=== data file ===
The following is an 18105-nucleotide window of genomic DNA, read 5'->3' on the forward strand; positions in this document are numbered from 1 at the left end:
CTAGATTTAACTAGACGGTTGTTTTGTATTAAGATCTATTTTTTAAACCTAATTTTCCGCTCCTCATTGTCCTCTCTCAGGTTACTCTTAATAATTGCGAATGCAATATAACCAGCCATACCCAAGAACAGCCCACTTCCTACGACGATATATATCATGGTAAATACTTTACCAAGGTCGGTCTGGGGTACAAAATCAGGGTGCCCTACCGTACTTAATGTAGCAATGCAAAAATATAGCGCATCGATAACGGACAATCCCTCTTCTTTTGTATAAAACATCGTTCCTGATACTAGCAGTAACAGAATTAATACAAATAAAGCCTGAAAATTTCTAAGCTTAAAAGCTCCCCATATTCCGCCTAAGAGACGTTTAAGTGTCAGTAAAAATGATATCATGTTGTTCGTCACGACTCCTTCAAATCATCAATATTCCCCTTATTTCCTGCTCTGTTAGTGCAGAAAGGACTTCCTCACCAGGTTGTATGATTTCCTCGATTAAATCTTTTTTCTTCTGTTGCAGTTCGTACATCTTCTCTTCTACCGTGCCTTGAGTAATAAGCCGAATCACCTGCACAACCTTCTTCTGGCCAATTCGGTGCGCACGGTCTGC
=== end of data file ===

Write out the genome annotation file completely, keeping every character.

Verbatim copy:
The following is an 18105-nucleotide window of genomic DNA, read 5'->3' on the forward strand; positions in this document are numbered from 1 at the left end:
CTAGATTTAACTAGACGGTTGTTTTGTATTAAGATCTATTTTTTAAACCTAATTTTCCGCTCCTCATTGTCCTCTCTCAGGTTACTCTTAATAATTGCGAATGCAATATAACCAGCCATACCCAAGAACAGCCCACTTCCTACGACGATATATATCATGGTAAATACTTTACCAAGGTCGGTCTGGGGTACAAAATCAGGGTGCCCTACCGTACTTAATGTAGCAATGCAAAAATATAGCGCATCGATAACGGACAATCCCTCTTCTTTTGTATAAAACATCGTTCCTGATACTAGCAGTAACAGAATTAATACAAATAAAGCCTGAAAATTTCTAAGCTTAAAAGCTCCCCATATTCCGCCTAAGAGACGTTTAAGTGTCAGTAAAAATGATATCATGTTGTTCGTCACGACTCCTTCAAATCATCAATATTCCCCTTATTTCCTGCTCTGTTAGTGCAGAAAGGACTTCCTCACCAGGTTGTATGATTTCCTCGATTAAATCTTTTTTCTTCTGTTGCAGTTCGTACATCTTCTCTTCTACCGTGCCTTGAGTAATAAGCCGAATCACCTGCACAACCTTCTTCTGGCCAATTCGGTGCGCACGGTCTGC